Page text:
Tag Archives: Writers

SEEKING CHRISTMAS with Brenda Maxfield

Welcome Scribers and Readers, PJ Sharon here. I have with me as today’s guest, Brenda Maxfield. Her short story, SEEKING CHRISTMAS hit home with me since neither of my two sons has a relationship with their dad. Brenda Maxfield’s perspective from the minds of teen siblings, Courtney and Dennis, truly reflected how I imagine my sons dealing with this situation. And may I also say, I LOVE this cover!

Blurb for Seeking Christmas (an Ocean Mist short story Two):

Brenda Maxfield-SeekingChristmasCover

The Christmas season has eighteen-year-old Courtney crossing the state line with her little brother Dennis to rendezvous with the man who deserted them years ago. Courtney remembers him only as the tall man who ran away. Dennis doesn’t remember him at all.

Courtney is furious, but Denny is curious. Will their meeting result in a happy Christmas memory or another miserable disappointment?

I asked Brenda what made her write this as a short story. Here’s what she had to say.Take it away Brenda…

Thanks PJ!

My first thought is that “Short Can Be Sweet”. But there was more to my decision than simply wanting to write a short story. Here’s what happened.

Open Call for Submissions: Such musical words of opportunity to any writer’s ears.

Except when such writer is buried deep in her latest work-in-progress and stretched thin between a day job, family, and uh, well, trying to stay sane!

That’s where I found myself a while back when my publisher put out a call for submissions. Sometimes emails are ripped open like paper envelopes showing checks through tiny little windows — and that’s how I opened that one. Yet even while my eyes flew downward over the content, censuring comments such as, “Who are you kidding, Brenda? You’re insane. All you need is another project…” coursed through my mind.

You know how it goes, scolding yourself even as you continue with whatever you were doing. (Hmmm, now I’m thinking about that luscious half-eaten piece of dark chocolate cake. But I digress.) My scolding continued until my eyes landed on the phrase, “Short stories only. No longer than 5,000 words.”

I major perked up. That I could do! That I could find the time for!

I’d never considered short stories as part of my writing career. I love the YA novel, the joy of unfolding a character’s crisis, angst, redemption, and growth over the course of chapters. I didn’t realize the fun of writing a short story: the smaller time frame to completion, the opportunity to give readers a taste of your style, and the possibility for those same readers to get hooked and become fans of your novels.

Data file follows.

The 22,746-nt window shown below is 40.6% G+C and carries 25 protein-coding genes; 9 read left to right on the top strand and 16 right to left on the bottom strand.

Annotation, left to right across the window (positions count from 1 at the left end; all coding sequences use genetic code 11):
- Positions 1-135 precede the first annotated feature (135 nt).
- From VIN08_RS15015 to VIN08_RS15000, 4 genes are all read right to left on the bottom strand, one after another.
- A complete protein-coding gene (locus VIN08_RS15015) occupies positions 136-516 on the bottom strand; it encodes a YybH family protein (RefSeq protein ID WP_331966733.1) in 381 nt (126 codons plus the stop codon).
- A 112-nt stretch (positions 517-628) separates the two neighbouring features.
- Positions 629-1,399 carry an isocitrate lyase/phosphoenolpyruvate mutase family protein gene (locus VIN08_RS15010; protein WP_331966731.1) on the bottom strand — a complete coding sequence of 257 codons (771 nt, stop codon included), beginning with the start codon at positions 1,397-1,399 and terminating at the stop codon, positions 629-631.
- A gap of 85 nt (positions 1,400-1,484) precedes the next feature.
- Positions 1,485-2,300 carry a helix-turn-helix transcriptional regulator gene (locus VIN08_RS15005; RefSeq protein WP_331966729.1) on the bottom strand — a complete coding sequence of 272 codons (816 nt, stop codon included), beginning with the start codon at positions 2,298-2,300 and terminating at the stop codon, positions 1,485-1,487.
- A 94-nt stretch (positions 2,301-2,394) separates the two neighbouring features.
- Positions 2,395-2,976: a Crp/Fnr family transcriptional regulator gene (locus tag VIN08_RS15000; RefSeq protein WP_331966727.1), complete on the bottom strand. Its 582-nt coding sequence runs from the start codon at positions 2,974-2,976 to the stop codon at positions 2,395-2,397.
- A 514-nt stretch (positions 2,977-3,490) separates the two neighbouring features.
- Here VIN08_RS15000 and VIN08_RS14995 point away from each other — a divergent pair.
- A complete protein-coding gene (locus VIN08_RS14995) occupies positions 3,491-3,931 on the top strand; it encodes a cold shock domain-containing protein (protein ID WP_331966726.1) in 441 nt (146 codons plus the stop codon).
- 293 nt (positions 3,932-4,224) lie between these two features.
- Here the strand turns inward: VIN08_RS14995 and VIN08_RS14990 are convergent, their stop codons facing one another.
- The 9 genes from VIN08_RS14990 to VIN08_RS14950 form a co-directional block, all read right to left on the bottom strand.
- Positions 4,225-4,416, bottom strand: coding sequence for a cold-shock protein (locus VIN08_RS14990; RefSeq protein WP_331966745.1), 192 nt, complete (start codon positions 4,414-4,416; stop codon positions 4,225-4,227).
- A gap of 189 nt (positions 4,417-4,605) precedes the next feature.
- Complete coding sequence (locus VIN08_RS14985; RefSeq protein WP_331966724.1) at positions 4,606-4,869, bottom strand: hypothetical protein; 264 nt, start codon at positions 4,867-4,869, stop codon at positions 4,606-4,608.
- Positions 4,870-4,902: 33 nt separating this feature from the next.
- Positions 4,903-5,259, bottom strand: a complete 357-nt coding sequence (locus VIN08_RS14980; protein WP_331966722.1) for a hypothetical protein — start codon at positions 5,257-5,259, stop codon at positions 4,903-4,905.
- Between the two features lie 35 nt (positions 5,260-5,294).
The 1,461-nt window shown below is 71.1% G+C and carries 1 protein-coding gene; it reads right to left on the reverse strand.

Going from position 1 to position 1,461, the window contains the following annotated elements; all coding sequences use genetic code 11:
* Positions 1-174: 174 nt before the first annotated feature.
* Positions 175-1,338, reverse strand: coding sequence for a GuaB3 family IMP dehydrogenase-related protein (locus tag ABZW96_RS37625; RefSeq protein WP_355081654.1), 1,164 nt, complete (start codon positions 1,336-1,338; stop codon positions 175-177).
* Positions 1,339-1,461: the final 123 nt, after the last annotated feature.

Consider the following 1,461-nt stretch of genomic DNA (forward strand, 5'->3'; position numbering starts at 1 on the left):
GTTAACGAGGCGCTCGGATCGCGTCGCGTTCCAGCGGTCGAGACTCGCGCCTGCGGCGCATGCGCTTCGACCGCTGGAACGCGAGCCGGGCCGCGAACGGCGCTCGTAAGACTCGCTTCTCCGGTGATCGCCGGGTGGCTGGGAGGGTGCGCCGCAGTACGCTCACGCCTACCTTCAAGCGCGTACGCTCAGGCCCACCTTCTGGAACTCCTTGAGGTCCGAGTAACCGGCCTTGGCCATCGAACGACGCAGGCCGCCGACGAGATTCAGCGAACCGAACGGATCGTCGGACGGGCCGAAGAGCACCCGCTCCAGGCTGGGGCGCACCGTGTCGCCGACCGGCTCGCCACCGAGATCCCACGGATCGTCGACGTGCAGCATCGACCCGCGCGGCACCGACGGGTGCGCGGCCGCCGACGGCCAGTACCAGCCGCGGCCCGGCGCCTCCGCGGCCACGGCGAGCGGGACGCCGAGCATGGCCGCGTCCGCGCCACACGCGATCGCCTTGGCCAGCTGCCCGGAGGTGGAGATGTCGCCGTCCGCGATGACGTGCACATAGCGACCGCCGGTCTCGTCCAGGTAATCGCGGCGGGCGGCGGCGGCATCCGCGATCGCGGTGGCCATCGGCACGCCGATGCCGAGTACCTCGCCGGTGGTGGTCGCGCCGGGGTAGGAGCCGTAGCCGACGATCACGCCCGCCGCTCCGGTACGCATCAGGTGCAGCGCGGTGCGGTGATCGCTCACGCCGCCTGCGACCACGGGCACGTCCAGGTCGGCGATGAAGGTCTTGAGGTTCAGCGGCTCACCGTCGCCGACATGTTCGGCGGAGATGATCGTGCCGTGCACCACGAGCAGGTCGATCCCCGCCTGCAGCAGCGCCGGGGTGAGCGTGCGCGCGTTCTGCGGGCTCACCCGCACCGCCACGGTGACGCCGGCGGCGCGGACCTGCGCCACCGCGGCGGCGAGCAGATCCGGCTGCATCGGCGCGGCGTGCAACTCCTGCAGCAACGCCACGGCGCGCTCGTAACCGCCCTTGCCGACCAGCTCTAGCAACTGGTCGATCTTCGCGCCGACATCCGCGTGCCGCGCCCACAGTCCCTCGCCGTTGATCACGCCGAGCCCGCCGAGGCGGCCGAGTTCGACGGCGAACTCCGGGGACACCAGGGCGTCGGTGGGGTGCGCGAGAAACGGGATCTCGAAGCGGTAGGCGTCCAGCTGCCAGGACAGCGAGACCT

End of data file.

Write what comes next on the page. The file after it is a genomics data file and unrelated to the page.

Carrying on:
I did answer that open call and send a short story to my publisher. I’ve also self-pubbed two other short stories. The first was Player, which introduced the characters in Buried Truth. (Writing about two-faced Daniela in Player turned out to be a blast. Oy, I couldn’t stand the girl!) And this season, I’ve released Seeking Christmas, dealing with the aftermath of Cornered, which is releasing in a few weeks.

Christmas in September

I couldn’t bear to let the Christmas season go by without a release. So in September, I started playing with the characters from Cornered in my mind. I wondered what would happen if Courtney heard from her jerk of a dad — the guy who deserted her and disappeared like so much water down the drain years previously. Would she want to see him? Could she swallow her anger long enough to hear him out? And what about her little brother? Would taking Denny to meet the guy result in a disaster? What kind of Christmas would it turn out to be?

The characters wouldn’t stay quiet, yet I knew I didn’t have time to write another full. Thus, the short story Seeking Christmas was born. (It’s @ 8,000 words.)

I loved it. I loved the whole process. We writers are fortunate to have many avenues to get the stories out of our heads and onto the page. Short stories are just one of those ways. I heartily encourage all writers to give them a whirl!

And of course, I’d be totally thrilled if you’d give Seeking Christmas a read. During this season, take a bit of time to curl up with a blanket and a cup of hot chocolate (if you’re in the northern hemisphere) and take a trip with Courtney and her little brother in Seeking Christmas.  I hope you enjoy it!

Seeking Christmas Purchase Links:

Amazon:  http://tinyurl.com/ky7oxzu

Barnes and Noble: http://tinyurl.com/jvktfxz

Smashwords: https://www.smashwords.com/books/view/373439

Ocean Mist Books:  http://brendamaxfield.com/ocean-mist-series.html

Author Bio:

Brenda Maxfield author PhotoMy passion is writing! What could be more delicious than inventing new characters and seeing where they take you?

I’m a teacher so I spend most of my waking hours with young people. I love chatting with them and hearing their views on love and life. My students are magical, and I am honored to be part of their lives.

I’ve lived in Honduras, Grand Cayman, and Costa Rica. Presently, I live in Indiana with my husband, Paul. We have two grown children and three precious grandchildren, special delivery from Africa.

When not teaching, I love to hole up in our lake cabin and write — often with a batch of popcorn nearby. (Oh, and did I mention dark chocolate?)

I enjoy getting to know my readers, so feel free to write me at: contact@brendamaxfield.com . Join my newsletter at: http://mad.ly/signups/85744/join. Visit me to learn about all my books and some smart and sassy, clean teen reads: www.brendamaxfield.com  Happy Reading!

Contact Links for Brenda Maxfield:

Website:  http://www.brendamaxfield.com

Facebook:  http://www.facebook.com/AuthorBrendaMaxfield